The Present Research

We used an individual differences approach to test three interrelated cognitive hypotheses: 1) the autistic spectrum is inversely related to belief in God, 2) mentalizing mediates this relation, and 3) mentalizing mediates the long-known, but theoretically ambiguous, gender gap wherein men show reduced religious belief than women. Study 1 compared religious belief in a sample of adolescents with clinical diagnoses of autism with a neuro-typical sample matched on relevant socio-demographic characteristics. Studies 2–4 replicated and extended our findings to three distinct non-clinical samples that measured autism as a continuous variable rather than as a clinical diagnosis. These studies also enabled formal mediation analyses, in which we tested our hypotheses with multiple mediation bootstrapping based on 9999 resamples [27], an analytic technique for simultaneously testing multiple potential mediators (thus avoiding the inferential pitfalls of sequential analyses). In all analyses where gender was included, it was coded (female = 0, male = 1), and all other variables were standardized. Studies 2–4 also controlled for additional socio-demographic and psychological variables related to autism, mentalizing, and religiosity that addressed several alternative explanations, which we evaluate in the General Discussion.

Ethics Statement

For Studies 2–4, approval was obtained from the Behavioral Research Ethics Board (BREB) at the University of British Columbia, and all participants provided written informed consent (for participants who completed the study via the internet, consent was provided by clicking a designated button online; this was approved by the UBC BREB). For Study 1, the parent was given a letter of information and signed a written consent form and the child was given an assent form to read and sign. Approval for the study was obtained from the University of Western Ontario Research Ethics Board.

Results and Discussion

Study 1

In a logistic regression model with autism diagnosis and IQ predicting belief in God, autistic participants were only 11% as likely as neuro-typical controls to strongly endorse God, OR = .11, 95% CI = .01, .96, Wald = 3.98, p = .046, and IQ was unrelated to belief, OR = 1.01, 95% CI = .96, 1.06, Wald = .22, p = .64.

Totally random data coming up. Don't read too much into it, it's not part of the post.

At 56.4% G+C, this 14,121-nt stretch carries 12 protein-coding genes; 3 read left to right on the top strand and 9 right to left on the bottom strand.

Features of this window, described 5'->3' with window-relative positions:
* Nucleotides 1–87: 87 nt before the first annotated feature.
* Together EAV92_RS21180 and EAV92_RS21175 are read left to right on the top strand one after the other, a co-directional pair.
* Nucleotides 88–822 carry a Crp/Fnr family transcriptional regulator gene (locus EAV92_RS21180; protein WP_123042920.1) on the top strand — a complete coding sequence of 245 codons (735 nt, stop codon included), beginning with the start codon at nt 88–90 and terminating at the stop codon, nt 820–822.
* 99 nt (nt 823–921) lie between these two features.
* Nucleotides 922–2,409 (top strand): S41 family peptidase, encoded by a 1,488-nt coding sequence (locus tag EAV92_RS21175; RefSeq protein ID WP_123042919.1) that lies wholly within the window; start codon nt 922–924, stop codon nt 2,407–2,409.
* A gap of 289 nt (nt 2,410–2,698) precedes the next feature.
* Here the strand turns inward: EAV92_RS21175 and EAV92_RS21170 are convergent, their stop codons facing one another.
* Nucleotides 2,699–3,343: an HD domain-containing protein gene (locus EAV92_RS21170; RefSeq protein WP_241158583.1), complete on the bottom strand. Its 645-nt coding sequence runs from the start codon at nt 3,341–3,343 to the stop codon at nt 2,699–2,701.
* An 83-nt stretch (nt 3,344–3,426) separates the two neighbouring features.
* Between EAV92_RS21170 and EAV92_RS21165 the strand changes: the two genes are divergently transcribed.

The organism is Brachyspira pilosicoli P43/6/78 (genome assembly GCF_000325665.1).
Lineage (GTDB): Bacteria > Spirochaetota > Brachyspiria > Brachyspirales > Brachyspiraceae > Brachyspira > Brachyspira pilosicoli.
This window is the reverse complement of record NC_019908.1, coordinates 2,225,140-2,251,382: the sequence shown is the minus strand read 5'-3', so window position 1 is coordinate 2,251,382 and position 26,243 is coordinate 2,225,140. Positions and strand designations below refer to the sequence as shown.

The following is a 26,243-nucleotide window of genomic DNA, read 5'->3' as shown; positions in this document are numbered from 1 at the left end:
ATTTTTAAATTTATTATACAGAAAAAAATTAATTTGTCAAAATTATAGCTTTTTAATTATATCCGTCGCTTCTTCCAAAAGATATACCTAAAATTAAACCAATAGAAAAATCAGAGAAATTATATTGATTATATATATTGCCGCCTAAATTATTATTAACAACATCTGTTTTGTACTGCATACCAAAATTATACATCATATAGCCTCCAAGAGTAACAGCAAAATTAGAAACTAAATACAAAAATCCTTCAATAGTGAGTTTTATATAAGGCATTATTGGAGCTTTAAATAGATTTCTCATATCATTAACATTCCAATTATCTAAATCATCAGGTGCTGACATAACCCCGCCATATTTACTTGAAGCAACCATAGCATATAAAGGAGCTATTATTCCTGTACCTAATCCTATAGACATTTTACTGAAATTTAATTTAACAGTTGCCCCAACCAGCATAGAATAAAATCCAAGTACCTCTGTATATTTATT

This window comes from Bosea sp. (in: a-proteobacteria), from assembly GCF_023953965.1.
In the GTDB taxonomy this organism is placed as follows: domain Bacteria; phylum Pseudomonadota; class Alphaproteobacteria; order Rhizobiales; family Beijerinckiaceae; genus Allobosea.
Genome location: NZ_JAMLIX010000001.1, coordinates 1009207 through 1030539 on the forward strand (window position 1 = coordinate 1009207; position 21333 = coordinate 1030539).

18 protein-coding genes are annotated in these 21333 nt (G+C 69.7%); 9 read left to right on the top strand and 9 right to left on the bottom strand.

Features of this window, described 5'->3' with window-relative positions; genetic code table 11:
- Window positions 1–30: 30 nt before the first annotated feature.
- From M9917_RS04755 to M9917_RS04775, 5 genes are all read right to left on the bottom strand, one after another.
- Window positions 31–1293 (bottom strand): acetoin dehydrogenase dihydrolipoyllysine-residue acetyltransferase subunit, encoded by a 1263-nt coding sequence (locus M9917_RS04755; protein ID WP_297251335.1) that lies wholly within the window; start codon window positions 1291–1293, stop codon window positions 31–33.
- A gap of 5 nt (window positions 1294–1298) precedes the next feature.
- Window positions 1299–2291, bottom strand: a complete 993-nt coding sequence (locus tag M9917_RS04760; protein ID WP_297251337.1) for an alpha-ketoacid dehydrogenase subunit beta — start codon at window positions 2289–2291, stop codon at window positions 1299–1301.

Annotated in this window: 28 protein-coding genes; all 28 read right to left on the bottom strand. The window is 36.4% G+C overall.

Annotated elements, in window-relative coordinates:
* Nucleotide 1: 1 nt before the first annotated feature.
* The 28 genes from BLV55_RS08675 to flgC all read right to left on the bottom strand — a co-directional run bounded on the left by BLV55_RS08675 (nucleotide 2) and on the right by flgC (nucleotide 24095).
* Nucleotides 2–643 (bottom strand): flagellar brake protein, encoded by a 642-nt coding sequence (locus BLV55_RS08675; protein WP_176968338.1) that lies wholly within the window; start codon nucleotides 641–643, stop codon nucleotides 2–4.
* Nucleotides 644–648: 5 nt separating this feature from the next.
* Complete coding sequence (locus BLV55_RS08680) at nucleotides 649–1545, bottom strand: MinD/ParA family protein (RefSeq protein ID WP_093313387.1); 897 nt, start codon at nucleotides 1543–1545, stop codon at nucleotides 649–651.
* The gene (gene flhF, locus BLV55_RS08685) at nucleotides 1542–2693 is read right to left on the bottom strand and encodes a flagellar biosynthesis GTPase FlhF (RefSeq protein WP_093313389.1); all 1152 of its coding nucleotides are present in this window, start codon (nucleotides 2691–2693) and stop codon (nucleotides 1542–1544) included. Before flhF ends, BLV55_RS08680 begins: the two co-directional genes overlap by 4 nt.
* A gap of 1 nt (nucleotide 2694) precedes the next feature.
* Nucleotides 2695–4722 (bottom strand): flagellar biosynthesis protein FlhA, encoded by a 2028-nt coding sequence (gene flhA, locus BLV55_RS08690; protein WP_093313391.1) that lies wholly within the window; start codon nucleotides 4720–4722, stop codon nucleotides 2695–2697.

This study allowed comparison of individuals with autism diagnoses with a matched control group, but the small sample size rendered statistical mediation testing unfeasible. As an alternative, we entered IQ and parental ratings of adolescent mentalizing tendencies (the two were uncorrelated r = .15, p = .50) as independent predictors of belief in God. In this logistic regression model, only mentalizing was a significant predictor: for each standard deviation decrease in mentalizing, participants were only 21% as likely to strongly endorse God, OR = .21, 95% CI = .06, .73, Wald = 6.07, p = .01, and again IQ was not a significant predictor, OR = 1.03, 95% CI = .98, 1.08, Wald = .96, p = .33.

Study 2

Study 2 utilized a Canadian student sample and measured belief in God, a standard self-report measure of the autism spectrum, and both mentalizing (The Empathy Quotient) and systemizing [28] as potential mediators. Empathy has been used extensively to detect individual differences in adult mentalizing tendencies, including perspective taking, interest in others' beliefs and desires, and understanding emotions. It is inversely correlated with autism and with being male [8], [28]. Systemizing assesses individual differences in abilities and interests concerning physical and rule-based systems. Because systemizing is positively correlated with autism and with being male [28], but is typically orthogonal to mentalizing, it was included as a second potential mediator. Neither mentalizing nor systemizing has religious content or share conceptual resemblance with the belief in God measure. We tested our two primary hypotheses with autism and gender (respectively) predicting belief in God, and mentalizing (Empathy) and systemizing as potential mediators.